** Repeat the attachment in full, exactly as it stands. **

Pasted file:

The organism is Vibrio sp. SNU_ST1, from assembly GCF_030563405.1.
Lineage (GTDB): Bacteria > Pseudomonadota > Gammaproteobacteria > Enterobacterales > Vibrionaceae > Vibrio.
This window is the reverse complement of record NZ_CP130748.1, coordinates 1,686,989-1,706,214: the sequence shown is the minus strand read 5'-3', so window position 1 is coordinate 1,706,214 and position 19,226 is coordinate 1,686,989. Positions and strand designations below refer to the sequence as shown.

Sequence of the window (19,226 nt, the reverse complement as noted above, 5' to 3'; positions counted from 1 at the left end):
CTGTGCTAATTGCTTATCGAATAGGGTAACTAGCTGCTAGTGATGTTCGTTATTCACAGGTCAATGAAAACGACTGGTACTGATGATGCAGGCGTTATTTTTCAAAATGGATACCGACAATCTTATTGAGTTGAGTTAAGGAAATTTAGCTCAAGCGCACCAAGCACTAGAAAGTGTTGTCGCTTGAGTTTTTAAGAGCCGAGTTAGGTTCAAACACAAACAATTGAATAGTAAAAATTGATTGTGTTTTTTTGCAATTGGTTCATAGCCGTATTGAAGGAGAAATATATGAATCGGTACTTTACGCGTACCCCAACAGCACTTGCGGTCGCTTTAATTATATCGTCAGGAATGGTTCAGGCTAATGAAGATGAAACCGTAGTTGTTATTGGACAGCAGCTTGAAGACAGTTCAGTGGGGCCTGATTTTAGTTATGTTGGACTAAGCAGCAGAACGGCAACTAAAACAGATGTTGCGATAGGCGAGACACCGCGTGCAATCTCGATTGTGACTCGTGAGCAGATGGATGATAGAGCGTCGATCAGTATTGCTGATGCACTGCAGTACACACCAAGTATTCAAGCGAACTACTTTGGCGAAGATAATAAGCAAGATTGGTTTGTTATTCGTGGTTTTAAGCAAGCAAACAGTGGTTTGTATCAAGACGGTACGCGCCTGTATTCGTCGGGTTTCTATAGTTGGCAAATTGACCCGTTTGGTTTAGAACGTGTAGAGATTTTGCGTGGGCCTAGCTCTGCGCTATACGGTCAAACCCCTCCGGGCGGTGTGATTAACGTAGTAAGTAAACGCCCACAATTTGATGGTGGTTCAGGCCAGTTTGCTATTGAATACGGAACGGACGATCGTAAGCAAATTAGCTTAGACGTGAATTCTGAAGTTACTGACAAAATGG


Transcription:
The organism is Vibrio sp. SNU_ST1, from assembly GCF_030563405.1.
Lineage (GTDB): Bacteria > Pseudomonadota > Gammaproteobacteria > Enterobacterales > Vibrionaceae > Vibrio.
This window is the reverse complement of record NZ_CP130748.1, coordinates 1,686,989-1,706,214: the sequence shown is the minus strand read 5'-3', so window position 1 is coordinate 1,706,214 and position 19,226 is coordinate 1,686,989. Positions and strand designations below refer to the sequence as shown.

Sequence of the window (19,226 nt, the reverse complement as noted above, 5' to 3'; positions counted from 1 at the left end):
CTGTGCTAATTGCTTATCGAATAGGGTAACTAGCTGCTAGTGATGTTCGTTATTCACAGGTCAATGAAAACGACTGGTACTGATGATGCAGGCGTTATTTTTCAAAATGGATACCGACAATCTTATTGAGTTGAGTTAAGGAAATTTAGCTCAAGCGCACCAAGCACTAGAAAGTGTTGTCGCTTGAGTTTTTAAGAGCCGAGTTAGGTTCAAACACAAACAATTGAATAGTAAAAATTGATTGTGTTTTTTTGCAATTGGTTCATAGCCGTATTGAAGGAGAAATATATGAATCGGTACTTTACGCGTACCCCAACAGCACTTGCGGTCGCTTTAATTATATCGTCAGGAATGGTTCAGGCTAATGAAGATGAAACCGTAGTTGTTATTGGACAGCAGCTTGAAGACAGTTCAGTGGGGCCTGATTTTAGTTATGTTGGACTAAGCAGCAGAACGGCAACTAAAACAGATGTTGCGATAGGCGAGACACCGCGTGCAATCTCGATTGTGACTCGTGAGCAGATGGATGATAGAGCGTCGATCAGTATTGCTGATGCACTGCAGTACACACCAAGTATTCAAGCGAACTACTTTGGCGAAGATAATAAGCAAGATTGGTTTGTTATTCGTGGTTTTAAGCAAGCAAACAGTGGTTTGTATCAAGACGGTACGCGCCTGTATTCGTCGGGTTTCTATAGTTGGCAAATTGACCCGTTTGGTTTAGAACGTGTAGAGATTTTGCGTGGGCCTAGCTCTGCGCTATACGGTCAAACCCCTCCGGGCGGTGTGATTAACGTAGTAAGTAAACGCCCACAATTTGATGGTGGTTCAGGCCAGTTTGCTATTGAATACGGAACGGACGATCGTAAGCAAATTAGCTTAGACGTGAATTCTGAAGTTACTGACAAAATGG